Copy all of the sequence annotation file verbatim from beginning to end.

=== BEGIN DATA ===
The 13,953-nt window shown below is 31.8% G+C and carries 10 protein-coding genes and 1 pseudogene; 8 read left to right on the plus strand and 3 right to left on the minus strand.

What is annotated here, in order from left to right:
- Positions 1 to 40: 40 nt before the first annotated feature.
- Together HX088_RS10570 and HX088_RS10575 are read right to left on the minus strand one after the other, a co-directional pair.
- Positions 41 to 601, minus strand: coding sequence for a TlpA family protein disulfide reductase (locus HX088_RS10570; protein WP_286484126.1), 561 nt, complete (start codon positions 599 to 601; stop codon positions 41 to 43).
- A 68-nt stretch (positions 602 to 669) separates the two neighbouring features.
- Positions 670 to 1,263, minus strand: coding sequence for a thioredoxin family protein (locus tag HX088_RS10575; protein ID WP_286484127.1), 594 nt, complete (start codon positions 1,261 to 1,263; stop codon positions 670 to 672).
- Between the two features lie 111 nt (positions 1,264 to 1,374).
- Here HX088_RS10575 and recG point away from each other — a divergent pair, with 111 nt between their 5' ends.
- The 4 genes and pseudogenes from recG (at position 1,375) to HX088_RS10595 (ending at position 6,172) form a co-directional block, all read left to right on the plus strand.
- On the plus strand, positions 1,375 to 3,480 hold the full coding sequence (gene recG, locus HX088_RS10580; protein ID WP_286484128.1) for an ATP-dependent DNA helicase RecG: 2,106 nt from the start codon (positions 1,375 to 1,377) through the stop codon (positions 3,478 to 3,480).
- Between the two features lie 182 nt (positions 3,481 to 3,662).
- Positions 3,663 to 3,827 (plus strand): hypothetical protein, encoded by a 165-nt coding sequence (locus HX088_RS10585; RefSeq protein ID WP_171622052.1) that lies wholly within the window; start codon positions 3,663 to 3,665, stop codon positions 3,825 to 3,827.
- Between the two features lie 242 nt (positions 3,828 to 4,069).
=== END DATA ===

The 13,953-nt window shown below is 31.8% G+C and carries 10 protein-coding genes and 1 pseudogene; 8 read left to right on the plus strand and 3 right to left on the minus strand.

What is annotated here, in order from left to right:
- Positions 1 to 40: 40 nt before the first annotated feature.
- Together HX088_RS10570 and HX088_RS10575 are read right to left on the minus strand one after the other, a co-directional pair.
- Positions 41 to 601, minus strand: coding sequence for a TlpA family protein disulfide reductase (locus HX088_RS10570; protein WP_286484126.1), 561 nt, complete (start codon positions 599 to 601; stop codon positions 41 to 43).
- A 68-nt stretch (positions 602 to 669) separates the two neighbouring features.
- Positions 670 to 1,263, minus strand: coding sequence for a thioredoxin family protein (locus tag HX088_RS10575; protein ID WP_286484127.1), 594 nt, complete (start codon positions 1,261 to 1,263; stop codon positions 670 to 672).
- Between the two features lie 111 nt (positions 1,264 to 1,374).
- Here HX088_RS10575 and recG point away from each other — a divergent pair, with 111 nt between their 5' ends.
- The 4 genes and pseudogenes from recG (at position 1,375) to HX088_RS10595 (ending at position 6,172) form a co-directional block, all read left to right on the plus strand.
- On the plus strand, positions 1,375 to 3,480 hold the full coding sequence (gene recG, locus HX088_RS10580; protein ID WP_286484128.1) for an ATP-dependent DNA helicase RecG: 2,106 nt from the start codon (positions 1,375 to 1,377) through the stop codon (positions 3,478 to 3,480).
- Between the two features lie 182 nt (positions 3,481 to 3,662).
- Positions 3,663 to 3,827 (plus strand): hypothetical protein, encoded by a 165-nt coding sequence (locus HX088_RS10585; RefSeq protein ID WP_171622052.1) that lies wholly within the window; start codon positions 3,663 to 3,665, stop codon positions 3,825 to 3,827.
- Between the two features lie 242 nt (positions 3,828 to 4,069).